Ticks and Lyme Disease Prevention
Create a Tick-Safe Zone Through Landscaping
You can make your yard less attractive to ticks depending on how you landscape. Here are some simple landscaping techniques that can help reduce tick populations:
- Clear tall grasses and brush around homes and at the edge of lawns.
- Place a 3-ft wide barrier of wood chips or gravel between lawns and wooded areas and around patios and play equipment. This will restrict tick migration into recreational areas.
- Mow the lawn frequently and keep leaves raked.
- Stack wood neatly and in a dry area (discourages rodents that ticks feed on).
- Keep playground equipment, decks, and patios away from yard edges and trees and place them in a sunny location, if possible.
- Remove any old furniture, mattresses, or trash from the yard that may give ticks a place to hide.
Preventing Tick Bites
No vaccine is available in the United States to prevent diseases spread by ticks; however, you can take steps to reduce your risk of getting a tick bite:
- Dress appropriately: wear light-colored clothing, wear long pants and sleeves, tuck in shirts, tuck pants into socks, and wear closed-toe shoes.
- Use insect repellents on the skin that contain ≥20% DEET. ("Natural" products, such as citronella, are not effective)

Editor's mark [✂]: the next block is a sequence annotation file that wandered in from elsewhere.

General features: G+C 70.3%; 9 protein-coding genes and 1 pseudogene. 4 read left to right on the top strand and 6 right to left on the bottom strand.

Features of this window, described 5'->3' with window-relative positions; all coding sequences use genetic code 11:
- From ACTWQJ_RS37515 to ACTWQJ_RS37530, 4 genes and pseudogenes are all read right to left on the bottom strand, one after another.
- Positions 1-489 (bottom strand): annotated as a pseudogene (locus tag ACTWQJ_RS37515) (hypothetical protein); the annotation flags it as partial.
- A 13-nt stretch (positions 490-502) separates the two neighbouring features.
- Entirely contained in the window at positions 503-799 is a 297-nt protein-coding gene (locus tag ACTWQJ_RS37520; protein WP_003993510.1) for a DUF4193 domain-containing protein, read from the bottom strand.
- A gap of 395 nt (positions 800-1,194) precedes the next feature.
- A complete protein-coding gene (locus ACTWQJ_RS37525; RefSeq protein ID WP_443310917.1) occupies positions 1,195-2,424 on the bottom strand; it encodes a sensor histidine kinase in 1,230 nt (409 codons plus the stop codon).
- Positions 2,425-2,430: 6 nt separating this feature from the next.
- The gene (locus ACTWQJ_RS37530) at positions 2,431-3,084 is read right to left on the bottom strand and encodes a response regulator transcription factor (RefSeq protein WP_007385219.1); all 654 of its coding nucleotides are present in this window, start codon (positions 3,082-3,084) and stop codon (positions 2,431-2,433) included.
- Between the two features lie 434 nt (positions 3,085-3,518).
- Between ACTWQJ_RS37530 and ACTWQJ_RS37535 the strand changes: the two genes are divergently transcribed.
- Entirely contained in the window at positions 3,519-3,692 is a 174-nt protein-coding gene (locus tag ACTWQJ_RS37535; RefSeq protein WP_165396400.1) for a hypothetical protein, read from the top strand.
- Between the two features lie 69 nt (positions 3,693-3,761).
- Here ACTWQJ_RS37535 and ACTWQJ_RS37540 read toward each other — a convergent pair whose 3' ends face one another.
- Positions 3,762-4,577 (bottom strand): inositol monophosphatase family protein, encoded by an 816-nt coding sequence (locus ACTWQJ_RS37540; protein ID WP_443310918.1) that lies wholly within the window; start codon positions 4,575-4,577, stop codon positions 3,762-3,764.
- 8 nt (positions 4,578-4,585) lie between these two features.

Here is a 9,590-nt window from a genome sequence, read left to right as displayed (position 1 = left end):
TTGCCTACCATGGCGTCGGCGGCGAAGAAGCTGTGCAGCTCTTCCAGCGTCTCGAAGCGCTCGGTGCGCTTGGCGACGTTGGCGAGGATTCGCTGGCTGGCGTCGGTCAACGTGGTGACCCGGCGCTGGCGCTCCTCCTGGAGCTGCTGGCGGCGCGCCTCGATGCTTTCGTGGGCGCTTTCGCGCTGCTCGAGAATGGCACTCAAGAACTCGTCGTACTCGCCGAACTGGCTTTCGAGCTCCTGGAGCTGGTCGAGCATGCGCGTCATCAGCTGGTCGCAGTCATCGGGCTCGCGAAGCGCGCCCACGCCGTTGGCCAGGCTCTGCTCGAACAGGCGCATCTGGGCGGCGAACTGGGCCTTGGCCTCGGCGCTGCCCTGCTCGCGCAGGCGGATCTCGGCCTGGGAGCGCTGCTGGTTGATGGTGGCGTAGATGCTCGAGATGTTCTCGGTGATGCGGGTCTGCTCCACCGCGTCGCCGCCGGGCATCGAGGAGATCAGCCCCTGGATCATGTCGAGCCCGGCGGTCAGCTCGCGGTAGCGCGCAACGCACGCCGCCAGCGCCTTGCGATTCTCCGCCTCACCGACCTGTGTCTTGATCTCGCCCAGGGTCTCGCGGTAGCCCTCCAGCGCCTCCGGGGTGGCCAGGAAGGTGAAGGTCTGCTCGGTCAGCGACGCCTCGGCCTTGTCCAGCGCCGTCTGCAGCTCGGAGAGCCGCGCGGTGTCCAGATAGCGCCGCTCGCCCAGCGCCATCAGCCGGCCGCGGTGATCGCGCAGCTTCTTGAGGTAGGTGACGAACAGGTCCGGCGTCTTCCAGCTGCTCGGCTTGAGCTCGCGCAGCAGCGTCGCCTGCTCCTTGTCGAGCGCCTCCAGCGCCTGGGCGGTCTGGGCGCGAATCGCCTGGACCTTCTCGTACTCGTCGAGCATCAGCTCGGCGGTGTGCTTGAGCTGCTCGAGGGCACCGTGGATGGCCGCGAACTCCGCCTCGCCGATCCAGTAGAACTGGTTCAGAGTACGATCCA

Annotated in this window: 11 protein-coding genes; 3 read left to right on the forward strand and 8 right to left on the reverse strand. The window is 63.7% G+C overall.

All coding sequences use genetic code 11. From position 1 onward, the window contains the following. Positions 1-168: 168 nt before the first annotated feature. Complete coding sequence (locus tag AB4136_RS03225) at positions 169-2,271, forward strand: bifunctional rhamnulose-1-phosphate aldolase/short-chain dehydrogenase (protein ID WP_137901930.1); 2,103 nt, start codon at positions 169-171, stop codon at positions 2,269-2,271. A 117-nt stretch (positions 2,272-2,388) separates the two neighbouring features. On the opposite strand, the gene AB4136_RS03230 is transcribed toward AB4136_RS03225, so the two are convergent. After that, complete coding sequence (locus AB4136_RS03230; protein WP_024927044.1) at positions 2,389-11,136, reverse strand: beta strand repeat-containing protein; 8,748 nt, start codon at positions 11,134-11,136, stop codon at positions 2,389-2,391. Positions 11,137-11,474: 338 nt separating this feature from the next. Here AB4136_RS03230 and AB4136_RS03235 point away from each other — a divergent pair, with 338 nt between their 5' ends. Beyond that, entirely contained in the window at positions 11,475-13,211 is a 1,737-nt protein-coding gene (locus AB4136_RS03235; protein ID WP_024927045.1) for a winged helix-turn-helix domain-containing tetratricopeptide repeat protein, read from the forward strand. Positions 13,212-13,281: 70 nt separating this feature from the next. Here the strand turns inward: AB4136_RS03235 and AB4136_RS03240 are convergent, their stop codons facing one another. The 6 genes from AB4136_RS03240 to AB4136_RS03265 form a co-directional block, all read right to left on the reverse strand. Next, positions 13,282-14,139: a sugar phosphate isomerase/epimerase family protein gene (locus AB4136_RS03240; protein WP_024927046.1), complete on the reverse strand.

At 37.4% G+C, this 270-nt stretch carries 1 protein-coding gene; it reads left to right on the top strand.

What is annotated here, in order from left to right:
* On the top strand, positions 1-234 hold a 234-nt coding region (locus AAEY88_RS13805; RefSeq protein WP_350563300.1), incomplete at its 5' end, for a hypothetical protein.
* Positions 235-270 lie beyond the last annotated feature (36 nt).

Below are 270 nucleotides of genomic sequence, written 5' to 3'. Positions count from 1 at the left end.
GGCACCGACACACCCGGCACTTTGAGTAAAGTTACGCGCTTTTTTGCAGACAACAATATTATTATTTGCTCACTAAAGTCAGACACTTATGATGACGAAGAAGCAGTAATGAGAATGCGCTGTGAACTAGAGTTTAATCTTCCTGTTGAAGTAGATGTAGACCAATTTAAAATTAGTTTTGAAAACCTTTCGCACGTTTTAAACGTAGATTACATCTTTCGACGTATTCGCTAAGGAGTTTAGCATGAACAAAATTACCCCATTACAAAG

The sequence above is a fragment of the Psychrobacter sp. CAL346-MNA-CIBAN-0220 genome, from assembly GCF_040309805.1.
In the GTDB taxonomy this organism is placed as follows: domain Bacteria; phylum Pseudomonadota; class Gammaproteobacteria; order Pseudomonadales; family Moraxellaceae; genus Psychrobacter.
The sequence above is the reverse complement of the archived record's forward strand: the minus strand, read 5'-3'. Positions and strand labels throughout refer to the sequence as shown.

- Use permethrin-treated clothing and gear, or treat your gear and clothing with permethrin before departure.
- Stay out of tall grass, brush, or heavily wooded areas; walk in the center of hiking trails.
Checking for Ticks
It can take several hours for a tick to attach and begin transmitting the disease, so the sooner the tick can be found and removed, the better. Checking for ticks frequently increases the likelihood of finding a tick before it can transmit the bacteria. Bathe or shower as soon as possible after coming indoors. Then do a full-body tick check with a handheld or full-length mirror. Parents should check their children for ticks under the arms, in and around the ears, inside the belly button, behind the knees, between the legs, around the waist, and especially in their hair. Examine gear and pets; ticks can ride into the home on clothing and pets, and then attach to a person later. Last, tumble clothes in a dryer on high heat for an hour to kill remaining ticks.
If you find a tick, use tweezers to grasp it as close to the skin as possible. Pull upward with steady, even pressure. Don't twist or jerk the tick; this can cause the mouth-parts to break off and remain in the skin. If this happens, remove the mouth-parts with tweezers. If you are unable to remove the mouth-parts easily with clean tweezers, leave it alone and let the skin heal. After removing the tick, thoroughly clean the bite area and your hands with rubbing alcohol, an iodine scrub, or soap and water.
Contact your doctor if you feel seriously ill, especially if you have a fever. Be sure to mention if you remember seeing or being bitten by a tick.
View an instructional video to Remove a Tick.
Helpful Hint - Avoid folklore remedies such as "painting" the tick with nail polish or petroleum jelly, or using heat to make the tick detach from the skin. Your goal is to remove the tick as quickly as possible–do not wait for it to detach.